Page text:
1st World Vs. 3rd World Vacations
It has been about 2 weeks since our last post. The Bush family was on vacation last week, and it was great to get away. We did not really do much except play on the beach, swim in the pool, and eat good food. Pretty much the perfect recipe for a great vacation. The only thing missing was extra sleep, but when your children are 2, 3, and 4 you can't really expect that.
At the beginning of next week, I will update everyone on what has been going on in Haiti (school officially started) and with All Things New, but something struck me while on vacation last week.
A vacation is something that much of the world will never experience.
Spending a week or a few days at a resort, beach, ski lodge, cruise ship, etc. is second nature to many of us. In fact, for some of us, our year would not be complete without it. Also, that is not a bad thing. To be able to get away and recharge and spend time with family is an excellent way to spend your time and money.
After a couple of days of our vacation, I looked at Jessica and asked her what she thought some of our employees would do if they had the chance to "go" on vacation. The key word is "go" because they all get vacation time. Every single one of our full-time employees get 15 days of paid vacation. Do you know how each of them would want to spend that vacation time? Working.
At some point, the large majority of our employees have asked us if they could work during their vacation time and have us pay them what we would have paid their replacement. Marjorie and Lener both ask for vacation time when they know Lener's Haitian-American cousin is coming to Haiti and they can work for and with the teams that he brings.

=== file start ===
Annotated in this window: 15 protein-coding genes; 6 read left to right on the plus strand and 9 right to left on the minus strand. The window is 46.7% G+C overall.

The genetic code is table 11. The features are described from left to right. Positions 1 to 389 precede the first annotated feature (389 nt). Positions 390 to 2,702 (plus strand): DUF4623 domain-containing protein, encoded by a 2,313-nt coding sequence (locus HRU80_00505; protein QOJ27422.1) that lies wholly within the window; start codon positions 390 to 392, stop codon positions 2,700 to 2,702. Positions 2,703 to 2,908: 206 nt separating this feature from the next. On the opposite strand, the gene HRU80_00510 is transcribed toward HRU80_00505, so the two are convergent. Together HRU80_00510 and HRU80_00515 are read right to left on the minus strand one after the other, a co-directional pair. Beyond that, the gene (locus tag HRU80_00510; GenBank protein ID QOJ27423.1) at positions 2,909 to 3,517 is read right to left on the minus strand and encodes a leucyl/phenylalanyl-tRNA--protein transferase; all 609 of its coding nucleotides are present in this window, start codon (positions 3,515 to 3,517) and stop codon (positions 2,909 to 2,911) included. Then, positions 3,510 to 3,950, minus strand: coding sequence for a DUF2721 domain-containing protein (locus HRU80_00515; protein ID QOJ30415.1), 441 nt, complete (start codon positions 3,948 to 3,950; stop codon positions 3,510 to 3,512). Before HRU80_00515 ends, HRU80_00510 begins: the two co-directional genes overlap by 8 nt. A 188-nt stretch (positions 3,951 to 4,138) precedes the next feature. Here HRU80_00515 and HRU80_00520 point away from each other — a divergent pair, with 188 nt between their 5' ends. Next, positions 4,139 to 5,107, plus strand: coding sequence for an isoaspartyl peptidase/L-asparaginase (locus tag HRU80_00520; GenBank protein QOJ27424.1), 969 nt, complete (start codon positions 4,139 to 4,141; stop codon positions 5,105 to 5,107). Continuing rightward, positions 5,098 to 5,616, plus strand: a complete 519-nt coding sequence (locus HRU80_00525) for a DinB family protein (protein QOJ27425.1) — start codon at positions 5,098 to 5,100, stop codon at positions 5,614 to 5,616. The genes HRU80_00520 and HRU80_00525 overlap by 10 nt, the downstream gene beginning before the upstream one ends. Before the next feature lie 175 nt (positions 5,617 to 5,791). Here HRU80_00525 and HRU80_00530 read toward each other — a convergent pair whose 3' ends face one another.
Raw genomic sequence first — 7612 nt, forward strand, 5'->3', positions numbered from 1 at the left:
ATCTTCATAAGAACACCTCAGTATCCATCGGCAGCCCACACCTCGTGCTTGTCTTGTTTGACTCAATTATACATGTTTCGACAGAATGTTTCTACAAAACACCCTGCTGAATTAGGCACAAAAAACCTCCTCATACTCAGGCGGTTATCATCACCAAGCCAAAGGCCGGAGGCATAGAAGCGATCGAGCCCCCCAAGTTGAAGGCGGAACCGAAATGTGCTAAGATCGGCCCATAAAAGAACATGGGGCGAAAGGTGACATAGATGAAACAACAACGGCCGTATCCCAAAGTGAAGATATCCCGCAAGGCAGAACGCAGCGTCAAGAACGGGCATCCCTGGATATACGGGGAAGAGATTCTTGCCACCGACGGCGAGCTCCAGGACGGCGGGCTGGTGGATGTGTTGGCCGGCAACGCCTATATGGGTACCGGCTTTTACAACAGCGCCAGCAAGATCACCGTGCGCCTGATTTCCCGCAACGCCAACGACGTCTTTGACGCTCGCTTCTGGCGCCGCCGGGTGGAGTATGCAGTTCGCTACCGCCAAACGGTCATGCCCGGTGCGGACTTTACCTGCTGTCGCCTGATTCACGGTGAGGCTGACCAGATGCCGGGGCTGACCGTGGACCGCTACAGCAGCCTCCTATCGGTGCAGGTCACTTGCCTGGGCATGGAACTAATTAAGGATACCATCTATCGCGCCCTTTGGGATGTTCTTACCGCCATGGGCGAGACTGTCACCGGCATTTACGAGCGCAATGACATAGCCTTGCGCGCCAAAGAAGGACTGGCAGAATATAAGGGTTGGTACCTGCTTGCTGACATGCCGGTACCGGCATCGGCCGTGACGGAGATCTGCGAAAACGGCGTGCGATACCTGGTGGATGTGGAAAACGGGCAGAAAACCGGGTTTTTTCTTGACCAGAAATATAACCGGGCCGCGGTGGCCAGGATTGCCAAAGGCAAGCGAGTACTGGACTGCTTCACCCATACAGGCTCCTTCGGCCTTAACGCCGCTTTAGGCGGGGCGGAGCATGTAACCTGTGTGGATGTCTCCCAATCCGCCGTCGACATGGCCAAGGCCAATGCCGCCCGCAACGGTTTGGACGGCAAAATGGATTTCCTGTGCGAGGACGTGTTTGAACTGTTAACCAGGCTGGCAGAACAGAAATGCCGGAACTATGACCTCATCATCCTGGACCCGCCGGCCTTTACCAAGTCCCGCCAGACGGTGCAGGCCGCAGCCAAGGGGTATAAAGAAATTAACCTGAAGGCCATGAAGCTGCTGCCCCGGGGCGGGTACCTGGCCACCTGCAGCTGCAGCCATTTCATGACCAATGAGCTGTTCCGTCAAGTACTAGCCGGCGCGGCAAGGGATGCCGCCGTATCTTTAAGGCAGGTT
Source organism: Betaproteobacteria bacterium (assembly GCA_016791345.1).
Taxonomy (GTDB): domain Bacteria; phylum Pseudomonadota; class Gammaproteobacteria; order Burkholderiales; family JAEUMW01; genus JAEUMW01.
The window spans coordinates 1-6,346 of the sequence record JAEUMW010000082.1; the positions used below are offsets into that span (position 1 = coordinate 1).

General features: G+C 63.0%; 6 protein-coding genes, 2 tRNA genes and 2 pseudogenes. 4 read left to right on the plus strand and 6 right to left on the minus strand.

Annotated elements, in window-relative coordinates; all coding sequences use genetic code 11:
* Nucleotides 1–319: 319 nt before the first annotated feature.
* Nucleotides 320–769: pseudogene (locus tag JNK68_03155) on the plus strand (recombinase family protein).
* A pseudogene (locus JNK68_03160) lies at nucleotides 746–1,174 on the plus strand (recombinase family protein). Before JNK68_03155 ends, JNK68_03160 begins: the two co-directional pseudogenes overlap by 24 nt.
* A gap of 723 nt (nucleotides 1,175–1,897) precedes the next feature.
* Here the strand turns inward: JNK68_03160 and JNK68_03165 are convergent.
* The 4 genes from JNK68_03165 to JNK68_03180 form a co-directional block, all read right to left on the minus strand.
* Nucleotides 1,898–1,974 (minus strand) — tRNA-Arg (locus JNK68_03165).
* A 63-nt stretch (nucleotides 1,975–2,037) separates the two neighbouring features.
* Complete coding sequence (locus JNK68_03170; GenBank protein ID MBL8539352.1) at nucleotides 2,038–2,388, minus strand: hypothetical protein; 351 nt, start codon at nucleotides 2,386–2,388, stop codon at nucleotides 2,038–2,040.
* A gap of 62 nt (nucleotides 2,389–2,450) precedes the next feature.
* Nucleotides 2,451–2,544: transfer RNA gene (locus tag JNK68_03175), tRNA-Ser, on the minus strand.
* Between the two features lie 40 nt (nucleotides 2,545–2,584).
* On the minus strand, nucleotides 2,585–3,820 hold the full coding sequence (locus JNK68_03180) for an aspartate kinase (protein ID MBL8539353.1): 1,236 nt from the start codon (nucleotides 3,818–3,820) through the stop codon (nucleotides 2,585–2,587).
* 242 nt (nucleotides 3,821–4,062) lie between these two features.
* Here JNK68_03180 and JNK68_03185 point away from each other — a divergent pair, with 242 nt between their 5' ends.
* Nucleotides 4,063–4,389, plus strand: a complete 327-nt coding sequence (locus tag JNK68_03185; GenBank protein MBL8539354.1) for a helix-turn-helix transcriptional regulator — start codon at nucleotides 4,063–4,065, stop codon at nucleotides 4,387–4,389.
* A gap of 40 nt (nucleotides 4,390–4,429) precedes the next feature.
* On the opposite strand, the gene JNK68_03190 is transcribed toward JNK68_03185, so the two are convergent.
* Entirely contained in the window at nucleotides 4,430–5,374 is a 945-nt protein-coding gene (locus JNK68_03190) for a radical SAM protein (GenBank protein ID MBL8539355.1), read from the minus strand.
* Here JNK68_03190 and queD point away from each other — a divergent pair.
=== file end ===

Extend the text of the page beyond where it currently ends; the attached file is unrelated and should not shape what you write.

They are not going to take those 3 weeks and spend any time or money on an actual vacation. Whatever money they have goes to provide for their immediate family, and any leftover money goes to provide for their extended families and neighbors. That's it. Most of our employees will not even purchase a car or a moto because how could they purchase that when their brother, sister, or parents are hungry?
What if I had even an ounce of that attitude and humility?
I am so glad that I was able to take my family on vacation, that we can occasionally get Chic-Fil-A, and that we have a nice air conditioned house in America during this pandemic. It is wonderful that we have a great house in Haiti and that our kids are comfortable in the orphanage home that we rent. It is a blessing to be able to do and have those things.
But I have to ask myself, what would I do if my brothers or sisters were starving? What if my friends did not know Jesus and were perishing apart from him? What if they were dying because of poor conditions or lack of healthcare? The answer to each of these questions is...
The next question I have to ask is, "What I am doing about it?" Right now, I am disappointed in my answer to that question because I know that question should shape everything about who I am, how I spend my time, and how I spend my money.